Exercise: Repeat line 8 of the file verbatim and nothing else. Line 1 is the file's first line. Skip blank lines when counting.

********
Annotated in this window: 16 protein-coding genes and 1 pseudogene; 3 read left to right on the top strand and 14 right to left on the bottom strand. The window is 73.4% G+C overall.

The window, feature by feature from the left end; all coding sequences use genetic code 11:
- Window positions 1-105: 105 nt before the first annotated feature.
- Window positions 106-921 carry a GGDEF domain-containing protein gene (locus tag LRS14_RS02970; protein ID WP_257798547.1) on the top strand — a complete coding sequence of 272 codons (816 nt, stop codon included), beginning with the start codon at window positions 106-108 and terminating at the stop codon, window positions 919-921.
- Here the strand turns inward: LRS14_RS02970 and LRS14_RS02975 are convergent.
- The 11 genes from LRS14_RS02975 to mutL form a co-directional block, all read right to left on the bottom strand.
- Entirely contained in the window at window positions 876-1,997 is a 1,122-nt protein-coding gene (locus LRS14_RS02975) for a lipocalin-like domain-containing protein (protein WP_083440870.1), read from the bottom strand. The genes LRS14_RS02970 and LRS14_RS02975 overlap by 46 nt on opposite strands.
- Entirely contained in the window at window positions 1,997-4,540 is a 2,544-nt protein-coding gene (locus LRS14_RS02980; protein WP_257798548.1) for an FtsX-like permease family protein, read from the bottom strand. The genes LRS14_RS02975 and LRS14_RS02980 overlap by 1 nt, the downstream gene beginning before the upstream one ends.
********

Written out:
- Entirely contained in the window at window positions 1,997-4,540 is a 2,544-nt protein-coding gene (locus LRS14_RS02980; protein WP_257798548.1) for an FtsX-like permease family protein, read from the bottom strand. The genes LRS14_RS02975 and LRS14_RS02980 overlap by 1 nt, the downstream gene beginning before the upstream one ends.